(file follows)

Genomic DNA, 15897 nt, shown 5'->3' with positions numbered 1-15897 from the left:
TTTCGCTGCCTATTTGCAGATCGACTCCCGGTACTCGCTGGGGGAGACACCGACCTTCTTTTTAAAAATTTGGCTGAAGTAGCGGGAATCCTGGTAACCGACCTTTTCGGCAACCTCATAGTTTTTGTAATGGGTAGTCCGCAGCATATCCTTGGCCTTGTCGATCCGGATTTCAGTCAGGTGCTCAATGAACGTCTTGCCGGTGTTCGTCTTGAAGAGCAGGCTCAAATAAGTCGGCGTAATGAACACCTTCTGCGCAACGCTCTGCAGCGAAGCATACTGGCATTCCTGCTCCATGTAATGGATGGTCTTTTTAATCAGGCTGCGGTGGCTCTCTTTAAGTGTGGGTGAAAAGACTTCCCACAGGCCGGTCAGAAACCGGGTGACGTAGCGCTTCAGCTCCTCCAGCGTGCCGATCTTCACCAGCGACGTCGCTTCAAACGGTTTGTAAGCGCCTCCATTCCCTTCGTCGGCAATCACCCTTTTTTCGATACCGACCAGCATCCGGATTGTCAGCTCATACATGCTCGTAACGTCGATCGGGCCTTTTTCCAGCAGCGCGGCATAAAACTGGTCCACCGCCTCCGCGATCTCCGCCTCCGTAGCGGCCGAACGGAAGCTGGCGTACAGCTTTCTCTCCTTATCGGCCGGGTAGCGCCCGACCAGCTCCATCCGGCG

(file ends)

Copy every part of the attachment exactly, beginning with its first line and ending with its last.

Genomic DNA, 15897 nt, shown 5'->3' with positions numbered 1-15897 from the left:
TTTCGCTGCCTATTTGCAGATCGACTCCCGGTACTCGCTGGGGGAGACACCGACCTTCTTTTTAAAAATTTGGCTGAAGTAGCGGGAATCCTGGTAACCGACCTTTTCGGCAACCTCATAGTTTTTGTAATGGGTAGTCCGCAGCATATCCTTGGCCTTGTCGATCCGGATTTCAGTCAGGTGCTCAATGAACGTCTTGCCGGTGTTCGTCTTGAAGAGCAGGCTCAAATAAGTCGGCGTAATGAACACCTTCTGCGCAACGCTCTGCAGCGAAGCATACTGGCATTCCTGCTCCATGTAATGGATGGTCTTTTTAATCAGGCTGCGGTGGCTCTCTTTAAGTGTGGGTGAAAAGACTTCCCACAGGCCGGTCAGAAACCGGGTGACGTAGCGCTTCAGCTCCTCCAGCGTGCCGATCTTCACCAGCGACGTCGCTTCAAACGGTTTGTAAGCGCCTCCATTCCCTTCGTCGGCAATCACCCTTTTTTCGATACCGACCAGCATCCGGATTGTCAGCTCATACATGCTCGTAACGTCGATCGGGCCTTTTTCCAGCAGCGCGGCATAAAACTGGTCCACCGCCTCCGCGATCTCCGCCTCCGTAGCGGCCGAACGGAAGCTGGCGTACAGCTTTCTCTCCTTATCGGCCGGGTAGCGCCCGACCAGCTCCATCCGGCG